I think our ability to spot when someone is ill is even stronger with people we know.
A fascinating study from the Karolinska Institute in Stockholm published this week suggested humans have evolved to be able to pick up subtle signs of infection in other people [File photo]
On numerous occasions I’ve seen parents who had a feeling that something wasn’t quite right with their child when it wasn’t apparent to me, only for it to turn out their child was indeed unwell. I’m sure it’s because they are unconsciously picking up on subtle clues.
That’s what happened to my sister a few years ago. When she put her baby to bed one night she got a feeling something was wrong.
She called her GP but because he didn’t have a temperature or other symptoms — ‘He just didn’t look right’ — the GP dismissed her.
She went to bed but couldn’t sleep. Still worried, she got up and drove to A&E. There they discovered her baby had meningitis. If she’d delayed for a few hours, he would have died.
So listen to that little voice in your head. It’s evolved over thousands of years to keep you and your loved ones safe.
Don’t be deaf to dementia dangers
This week, The World Health Organisation produced a list of the 12 biggest lifestyle choices and conditions that increase the risk of dementia.
Most of them were predictable: smoking, excessive alcohol, high cholesterol, obesity, physical inactivity. But one stood out: hearing loss.
Deafness can be incredibly isolating and is associated with increased rates of depression and even suicide. But it’s also linked with dementia, although exactly why is still debated.
This week, The World Health Organisation produced a list of the 12 biggest lifestyle choices and conditions that increase the risk of dementia [File photo]
I know of several older people who are very deaf, yet refuse to go to the doctor. They fear having hearing aids and appearing ‘old’.
This concern is widespread. Research shows that from their first hearing-loss symptoms to seeking help typically takes people ten years.
Imagine if those with failing eyesight waited ten years before getting glasses? And only one in five people whose hearing is bad enough to warrant a hearing aid actually has one.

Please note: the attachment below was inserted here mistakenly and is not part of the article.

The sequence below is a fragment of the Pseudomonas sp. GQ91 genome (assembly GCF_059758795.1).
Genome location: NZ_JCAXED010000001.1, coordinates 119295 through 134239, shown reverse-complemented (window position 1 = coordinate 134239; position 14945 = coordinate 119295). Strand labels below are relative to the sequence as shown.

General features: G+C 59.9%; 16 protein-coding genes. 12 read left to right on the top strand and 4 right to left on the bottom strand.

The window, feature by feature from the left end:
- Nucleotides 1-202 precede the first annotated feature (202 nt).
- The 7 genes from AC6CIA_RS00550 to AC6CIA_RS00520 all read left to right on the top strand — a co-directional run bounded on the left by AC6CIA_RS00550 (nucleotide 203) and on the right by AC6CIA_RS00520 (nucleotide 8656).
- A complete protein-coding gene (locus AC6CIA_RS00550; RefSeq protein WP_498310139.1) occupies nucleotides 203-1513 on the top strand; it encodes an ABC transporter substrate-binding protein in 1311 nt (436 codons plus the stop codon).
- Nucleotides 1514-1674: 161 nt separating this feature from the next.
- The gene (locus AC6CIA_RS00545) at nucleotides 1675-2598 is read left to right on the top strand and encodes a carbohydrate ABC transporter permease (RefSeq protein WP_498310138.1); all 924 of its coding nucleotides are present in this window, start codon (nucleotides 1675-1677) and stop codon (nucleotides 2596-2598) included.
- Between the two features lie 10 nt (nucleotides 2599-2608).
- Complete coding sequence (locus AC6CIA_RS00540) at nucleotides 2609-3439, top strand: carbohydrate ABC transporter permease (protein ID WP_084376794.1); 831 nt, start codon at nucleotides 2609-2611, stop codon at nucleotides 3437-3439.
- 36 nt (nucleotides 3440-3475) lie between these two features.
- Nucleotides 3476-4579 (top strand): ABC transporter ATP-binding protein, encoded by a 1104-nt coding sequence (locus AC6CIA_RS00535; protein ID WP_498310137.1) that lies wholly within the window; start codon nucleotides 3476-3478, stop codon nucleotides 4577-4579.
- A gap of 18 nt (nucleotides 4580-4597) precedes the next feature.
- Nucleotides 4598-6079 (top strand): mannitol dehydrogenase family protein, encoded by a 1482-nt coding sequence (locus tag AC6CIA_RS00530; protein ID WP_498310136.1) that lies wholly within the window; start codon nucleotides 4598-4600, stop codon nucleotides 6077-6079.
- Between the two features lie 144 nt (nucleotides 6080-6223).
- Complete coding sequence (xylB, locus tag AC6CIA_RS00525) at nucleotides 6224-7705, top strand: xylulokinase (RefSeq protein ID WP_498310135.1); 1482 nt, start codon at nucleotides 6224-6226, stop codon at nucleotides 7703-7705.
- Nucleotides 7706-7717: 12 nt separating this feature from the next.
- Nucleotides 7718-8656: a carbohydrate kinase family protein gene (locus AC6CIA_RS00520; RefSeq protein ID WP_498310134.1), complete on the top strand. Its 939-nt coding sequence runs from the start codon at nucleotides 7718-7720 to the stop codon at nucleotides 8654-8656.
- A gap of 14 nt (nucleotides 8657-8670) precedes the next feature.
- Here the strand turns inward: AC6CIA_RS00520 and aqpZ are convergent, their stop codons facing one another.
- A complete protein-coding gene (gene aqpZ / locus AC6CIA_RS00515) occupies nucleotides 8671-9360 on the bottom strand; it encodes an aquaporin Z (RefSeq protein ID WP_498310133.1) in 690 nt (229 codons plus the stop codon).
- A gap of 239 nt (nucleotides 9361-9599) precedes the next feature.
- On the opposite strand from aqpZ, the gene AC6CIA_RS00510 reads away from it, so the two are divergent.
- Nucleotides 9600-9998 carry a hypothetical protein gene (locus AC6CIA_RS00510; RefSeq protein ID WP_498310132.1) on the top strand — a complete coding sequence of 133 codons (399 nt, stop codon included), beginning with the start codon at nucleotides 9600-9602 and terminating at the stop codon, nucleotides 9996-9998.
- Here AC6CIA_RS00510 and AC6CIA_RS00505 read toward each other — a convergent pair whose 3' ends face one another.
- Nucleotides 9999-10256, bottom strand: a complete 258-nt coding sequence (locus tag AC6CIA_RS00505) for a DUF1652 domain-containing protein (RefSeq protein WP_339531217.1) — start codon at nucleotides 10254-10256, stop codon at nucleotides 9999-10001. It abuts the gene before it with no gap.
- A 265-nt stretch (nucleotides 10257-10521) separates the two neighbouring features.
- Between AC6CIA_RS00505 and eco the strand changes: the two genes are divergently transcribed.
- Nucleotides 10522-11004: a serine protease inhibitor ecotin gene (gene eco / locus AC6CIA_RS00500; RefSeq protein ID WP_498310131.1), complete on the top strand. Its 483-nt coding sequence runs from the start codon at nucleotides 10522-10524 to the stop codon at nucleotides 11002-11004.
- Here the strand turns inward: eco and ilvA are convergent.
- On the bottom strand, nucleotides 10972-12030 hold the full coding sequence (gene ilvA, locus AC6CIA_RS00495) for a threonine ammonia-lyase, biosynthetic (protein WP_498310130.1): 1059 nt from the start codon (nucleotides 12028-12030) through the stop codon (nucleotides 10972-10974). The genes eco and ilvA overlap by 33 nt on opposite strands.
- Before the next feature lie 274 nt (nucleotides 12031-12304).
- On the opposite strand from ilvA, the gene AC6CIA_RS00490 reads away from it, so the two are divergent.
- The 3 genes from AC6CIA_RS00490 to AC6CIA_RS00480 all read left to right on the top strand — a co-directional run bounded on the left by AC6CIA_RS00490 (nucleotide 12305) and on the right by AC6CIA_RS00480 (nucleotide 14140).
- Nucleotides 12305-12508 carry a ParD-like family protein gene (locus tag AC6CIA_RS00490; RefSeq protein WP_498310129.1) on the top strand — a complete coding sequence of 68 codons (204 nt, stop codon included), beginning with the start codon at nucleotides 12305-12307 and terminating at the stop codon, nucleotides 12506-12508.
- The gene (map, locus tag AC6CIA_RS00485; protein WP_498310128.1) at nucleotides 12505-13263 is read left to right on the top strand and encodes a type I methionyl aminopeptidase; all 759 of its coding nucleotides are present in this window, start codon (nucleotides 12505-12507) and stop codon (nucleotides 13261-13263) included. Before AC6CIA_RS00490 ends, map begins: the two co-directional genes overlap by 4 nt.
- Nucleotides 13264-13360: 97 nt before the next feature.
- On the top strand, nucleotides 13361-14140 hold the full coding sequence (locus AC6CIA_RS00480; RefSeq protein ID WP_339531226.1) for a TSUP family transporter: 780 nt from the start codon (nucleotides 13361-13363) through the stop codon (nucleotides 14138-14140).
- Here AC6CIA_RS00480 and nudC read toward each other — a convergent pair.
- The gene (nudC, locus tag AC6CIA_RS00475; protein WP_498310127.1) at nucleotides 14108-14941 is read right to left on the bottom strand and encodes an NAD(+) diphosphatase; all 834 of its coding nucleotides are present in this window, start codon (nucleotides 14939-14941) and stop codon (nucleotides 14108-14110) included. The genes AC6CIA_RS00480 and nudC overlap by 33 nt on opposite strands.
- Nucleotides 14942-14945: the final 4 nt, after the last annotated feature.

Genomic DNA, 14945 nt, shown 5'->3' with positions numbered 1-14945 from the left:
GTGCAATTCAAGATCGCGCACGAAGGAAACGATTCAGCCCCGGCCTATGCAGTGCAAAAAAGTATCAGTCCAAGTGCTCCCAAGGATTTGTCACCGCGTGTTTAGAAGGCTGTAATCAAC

Glasses are now a fashion accessory, but hearing aids are still considered a sign of disability. People are putting their mental health at risk because they are delaying getting help.
Just tell them you are sorry!
Official figures released this week reveal that NHS negligence payouts have doubled in the past five years. Records show that in 2017/18 the NHS paid out a staggering £655 million in claims.
I think the rise exposes some of the problems at the heart of the NHS. Too often people feel frustrated and angered by their treatment but receive no formal acknowledgement or apology.
Is it any wonder that, when faced with this, they resort to punitive measures through the courts to get justice? Is sorry really such a hard word for the NHS to say? [File photo]
They write to hospital managers and chief executives but receive short shrift in response. They attempt to negotiate complaints procedures of byzantine complexity when all they want is someone to say sorry.
Over the years many readers have contacted me to express their frustration at how their complaints and legitimate concerns are stonewalled by those in power in the NHS.
Is it any wonder that, when faced with this, they resort to punitive measures through the courts to get justice? Is sorry really such a hard word for the NHS to say?
There has, understandably, been an outcry after Alabama became the latest U.S. state to effectively ban abortion.
This is always an emotive issue, but what worries me about legislation like this is that it makes any calm, rational debate very difficult because views are so polarised.
However, I think we need to look at our own abortion laws because so much has changed since the Abortion Act of 1967.
The legal limit for an abortion here is 24 weeks, but advances in medical science mean babies born earlier than this can now survive.
We need to lower the limit to take this into account. Although I’m pro-choice, the current situation makes me acutely uncomfortable.
Dr Max prescribes…
SMOKE AND MIRRORS: THE PSYCHOLOGY OF MAGIC
I was bowled over by this brilliant exhibition at the Wellcome Collection about magic and the human mind.
It’s not only fun and entertaining but surprisingly educational, showing, for instance, how unconscious biases can be used to affect our perception of things.
If you find yourself near Euston Station in London, take a look. It runs until 15 September, admission free. See www.wellcomecollection.org